RUSSELL CARPARELLI, J.
Clients retain lawyers to help them resolve disputes, which usually involves fling or defending a lawsuit. But the vast majority of lawsuits are not resolved by the decisions of jurors or judges; they are resolved by the decisions of parties as the result of negotiations or mediations. If you’ve ever had a reasonable settlement within reach only to have the client reject it, consider for a minute the extent to which you prepared the client for mediation and how, in hindsight, you might have done a better job.
This article offers guidance from a mediator about how to prepare clients to make settlement decisions in the course of mediation. To the extent that the guidance is familiar, the article offers a structured approach that will enable you to use that guidance more often.
Begin at the End
There is merit to beginning most tasks by identifying the outcome you want to achieve. Thus, in pre-trial litigation, lawyers should begin by identifying the elements of the most viable claims and developing a plan to prove those elements. Because the majority of cases settle, it is also important to identify your clients’ goals at the onset of representation, and then revisit them as the case develops.
Although the litigation process develops information and tactics you can use to persuade an opposing party (and perhaps clients) to settle, mediation requires clients to shift their perspective from having a neutral decide their rights and obligations to making their own decisions about whether proposed settlement terms are preferable to a trial. Therefore, you should begin preparing clients to make settlement decisions the first time you meet them and continue that preparation as the case develops.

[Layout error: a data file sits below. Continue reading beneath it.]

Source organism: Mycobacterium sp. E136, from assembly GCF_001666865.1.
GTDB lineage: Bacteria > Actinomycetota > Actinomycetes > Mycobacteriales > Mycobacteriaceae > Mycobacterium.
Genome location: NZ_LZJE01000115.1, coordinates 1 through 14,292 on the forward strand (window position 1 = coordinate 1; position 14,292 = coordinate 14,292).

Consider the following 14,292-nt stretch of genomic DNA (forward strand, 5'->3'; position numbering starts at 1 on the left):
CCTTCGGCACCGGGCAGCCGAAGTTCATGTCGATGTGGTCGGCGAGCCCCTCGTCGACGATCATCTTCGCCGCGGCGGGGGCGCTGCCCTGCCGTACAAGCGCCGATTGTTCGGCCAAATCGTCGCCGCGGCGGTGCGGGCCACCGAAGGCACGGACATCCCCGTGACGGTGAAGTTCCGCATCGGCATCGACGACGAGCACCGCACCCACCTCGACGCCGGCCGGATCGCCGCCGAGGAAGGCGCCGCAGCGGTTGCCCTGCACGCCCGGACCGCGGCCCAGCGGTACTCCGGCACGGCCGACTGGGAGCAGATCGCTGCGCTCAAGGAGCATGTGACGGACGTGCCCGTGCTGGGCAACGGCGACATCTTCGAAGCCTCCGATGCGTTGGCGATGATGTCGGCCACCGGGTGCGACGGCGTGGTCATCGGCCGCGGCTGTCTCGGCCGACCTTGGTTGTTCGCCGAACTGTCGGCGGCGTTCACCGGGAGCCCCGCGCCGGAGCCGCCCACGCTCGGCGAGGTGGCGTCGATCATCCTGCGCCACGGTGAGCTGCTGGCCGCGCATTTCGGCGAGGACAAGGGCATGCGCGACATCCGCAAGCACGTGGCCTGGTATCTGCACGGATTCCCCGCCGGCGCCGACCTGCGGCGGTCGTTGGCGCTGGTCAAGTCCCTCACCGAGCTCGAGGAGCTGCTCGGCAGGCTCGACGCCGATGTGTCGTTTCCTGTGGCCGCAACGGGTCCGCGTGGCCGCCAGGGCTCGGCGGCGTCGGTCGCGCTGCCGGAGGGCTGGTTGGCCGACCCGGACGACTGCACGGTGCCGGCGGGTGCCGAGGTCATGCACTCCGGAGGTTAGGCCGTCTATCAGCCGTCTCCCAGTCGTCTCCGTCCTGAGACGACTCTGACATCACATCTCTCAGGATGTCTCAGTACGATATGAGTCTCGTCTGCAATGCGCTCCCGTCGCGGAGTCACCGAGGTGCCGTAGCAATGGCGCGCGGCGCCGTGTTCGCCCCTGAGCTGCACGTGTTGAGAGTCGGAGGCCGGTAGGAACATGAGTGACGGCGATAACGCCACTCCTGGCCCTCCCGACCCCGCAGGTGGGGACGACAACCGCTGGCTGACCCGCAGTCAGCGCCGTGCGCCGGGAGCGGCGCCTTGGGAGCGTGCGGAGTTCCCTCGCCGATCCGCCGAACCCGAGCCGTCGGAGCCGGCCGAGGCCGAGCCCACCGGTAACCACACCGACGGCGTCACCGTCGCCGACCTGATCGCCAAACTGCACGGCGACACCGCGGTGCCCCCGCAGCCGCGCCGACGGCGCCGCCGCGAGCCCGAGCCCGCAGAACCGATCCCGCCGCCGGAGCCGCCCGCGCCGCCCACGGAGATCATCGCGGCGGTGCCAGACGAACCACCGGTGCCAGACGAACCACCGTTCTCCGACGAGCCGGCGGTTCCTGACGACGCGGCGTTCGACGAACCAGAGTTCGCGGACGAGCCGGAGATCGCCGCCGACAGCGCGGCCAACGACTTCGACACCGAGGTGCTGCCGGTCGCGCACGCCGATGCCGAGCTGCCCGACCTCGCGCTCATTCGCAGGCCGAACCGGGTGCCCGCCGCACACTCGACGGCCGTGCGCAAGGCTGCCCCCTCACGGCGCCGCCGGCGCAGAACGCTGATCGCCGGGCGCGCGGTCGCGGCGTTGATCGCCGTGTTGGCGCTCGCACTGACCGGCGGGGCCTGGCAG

Begin at the Beginning
The first time you meet, you will, of course, talk with the client about the facts and circumstances that give rise to the dispute. When you do so, listen for clues about the client’s feelings and values. Research shows that emotions and risk tolerance significantly influence reasoning and decision making.1
When clients say “it’s a matter of principle,” or suggest that the other party lacks integrity or acted out of malice, they are giving clues about the emotions that will influence their settlement decisions. To prepare clients to make good settlement decisions, those emotions must be heard and heeded.
Engage Clients’ Emotions
When mediation results in impasse, parties’ emotions are often a key obstacle. It’s important to engage clients’ emotions rather than avoid them. What do you remember about the law school class that taught you how to do that? Right, there was no such class.
There are many ways to engage clients’ emotions. Many lawyers assure clients that their emotions are well founded, that the lawyer identifies with them, and that the lawyer will vindicate those emotions...